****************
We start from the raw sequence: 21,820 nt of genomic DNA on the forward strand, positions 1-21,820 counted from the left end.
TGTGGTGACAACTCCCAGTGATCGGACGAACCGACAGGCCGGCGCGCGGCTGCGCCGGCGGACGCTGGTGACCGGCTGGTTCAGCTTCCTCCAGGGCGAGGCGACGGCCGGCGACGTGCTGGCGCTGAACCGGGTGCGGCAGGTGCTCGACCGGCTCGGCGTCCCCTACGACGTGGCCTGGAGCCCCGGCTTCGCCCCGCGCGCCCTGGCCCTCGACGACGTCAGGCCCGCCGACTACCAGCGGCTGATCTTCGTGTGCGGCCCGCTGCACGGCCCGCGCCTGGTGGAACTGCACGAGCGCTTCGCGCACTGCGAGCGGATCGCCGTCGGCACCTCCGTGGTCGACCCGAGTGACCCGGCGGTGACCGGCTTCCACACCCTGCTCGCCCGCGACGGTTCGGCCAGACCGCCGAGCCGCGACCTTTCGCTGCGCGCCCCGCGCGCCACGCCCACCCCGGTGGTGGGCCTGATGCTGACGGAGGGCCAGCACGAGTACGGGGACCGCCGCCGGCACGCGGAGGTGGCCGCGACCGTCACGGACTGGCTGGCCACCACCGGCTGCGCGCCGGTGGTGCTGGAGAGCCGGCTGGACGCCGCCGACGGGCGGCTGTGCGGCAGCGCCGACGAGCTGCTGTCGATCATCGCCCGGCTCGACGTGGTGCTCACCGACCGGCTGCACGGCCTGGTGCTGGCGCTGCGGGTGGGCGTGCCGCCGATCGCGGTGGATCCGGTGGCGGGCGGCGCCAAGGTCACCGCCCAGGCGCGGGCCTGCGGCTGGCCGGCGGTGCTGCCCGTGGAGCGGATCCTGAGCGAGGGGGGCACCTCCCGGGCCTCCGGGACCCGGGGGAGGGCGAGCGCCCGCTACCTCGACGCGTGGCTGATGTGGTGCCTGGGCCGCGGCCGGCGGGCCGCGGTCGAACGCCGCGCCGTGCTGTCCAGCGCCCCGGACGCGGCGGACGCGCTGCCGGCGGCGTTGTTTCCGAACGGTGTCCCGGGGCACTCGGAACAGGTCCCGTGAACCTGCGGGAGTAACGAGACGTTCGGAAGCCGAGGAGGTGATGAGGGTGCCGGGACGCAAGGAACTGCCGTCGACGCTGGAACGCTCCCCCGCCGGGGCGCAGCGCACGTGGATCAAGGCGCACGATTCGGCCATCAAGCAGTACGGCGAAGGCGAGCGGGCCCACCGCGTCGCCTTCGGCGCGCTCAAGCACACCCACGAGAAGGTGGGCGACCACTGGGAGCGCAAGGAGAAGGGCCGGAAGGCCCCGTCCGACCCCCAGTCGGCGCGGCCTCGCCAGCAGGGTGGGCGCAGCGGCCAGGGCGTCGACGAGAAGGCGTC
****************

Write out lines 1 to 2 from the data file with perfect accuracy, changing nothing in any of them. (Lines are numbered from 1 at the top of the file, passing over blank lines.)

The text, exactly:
We start from the raw sequence: 21,820 nt of genomic DNA on the forward strand, positions 1-21,820 counted from the left end.
TGTGGTGACAACTCCCAGTGATCGGACGAACCGACAGGCCGGCGCGCGGCTGCGCCGGCGGACGCTGGTGACCGGCTGGTTCAGCTTCCTCCAGGGCGAGGCGACGGCCGGCGACGTGCTGGCGCTGAACCGGGTGCGGCAGGTGCTCGACCGGCTCGGCGTCCCCTACGACGTGGCCTGGAGCCCCGGCTTCGCCCCGCGCGCCCTGGCCCTCGACGACGTCAGGCCCGCCGACTACCAGCGGCTGATCTTCGTGTGCGGCCCGCTGCACGGCCCGCGCCTGGTGGAACTGCACGAGCGCTTCGCGCACTGCGAGCGGATCGCCGTCGGCACCTCCGTGGTCGACCCGAGTGACCCGGCGGTGACCGGCTTCCACACCCTGCTCGCCCGCGACGGTTCGGCCAGACCGCCGAGCCGCGACCTTTCGCTGCGCGCCCCGCGCGCCACGCCCACCCCGGTGGTGGGCCTGATGCTGACGGAGGGCCAGCACGAGTACGGGGACCGCCGCCGGCACGCGGAGGTGGCCGCGACCGTCACGGACTGGCTGGCCACCACCGGCTGCGCGCCGGTGGTGCTGGAGAGCCGGCTGGACGCCGCCGACGGGCGGCTGTGCGGCAGCGCCGACGAGCTGCTGTCGATCATCGCCCGGCTCGACGTGGTGCTCACCGACCGGCTGCACGGCCTGGTGCTGGCGCTGCGGGTGGGCGTGCCGCCGATCGCGGTGGATCCGGTGGCGGGCGGCGCCAAGGTCACCGCCCAGGCGCGGGCCTGCGGCTGGCCGGCGGTGCTGCCCGTGGAGCGGATCCTGAGCGAGGGGGGCACCTCCCGGGCCTCCGGGACCCGGGGGAGGGCGAGCGCCCGCTACCTCGACGCGTGGCTGATGTGGTGCCTGGGCCGCGGCCGGCGGGCCGCGGTCGAACGCCGCGCCGTGCTGTCCAGCGCCCCGGACGCGGCGGACGCGCTGCCGGCGGCGTTGTTTCCGAACGGTGTCCCGGGGCACTCGGAACAGGTCCCGTGAACCTGCGGGAGTAACGAGACGTTCGGAAGCCGAGGAGGTGATGAGGGTGCCGGGACGCAAGGAACTGCCGTCGACGCTGGAACGCTCCCCCGCCGGGGCGCAGCGCACGTGGATCAAGGCGCACGATTCGGCCATCAAGCAGTACGGCGAAGGCGAGCGGGCCCACCGCGTCGCCTTCGGCGCGCTCAAGCACACCCACGAGAAGGTGGGCGACCACTGGGAGCGCAAGGAGAAGGGCCGGAAGGCCCCGTCCGACCCCCAGTCGGCGCGGCCTCGCCAGCAGGGTGGGCGCAGCGGCCAGGGCGTCGACGAGAAGGCGTC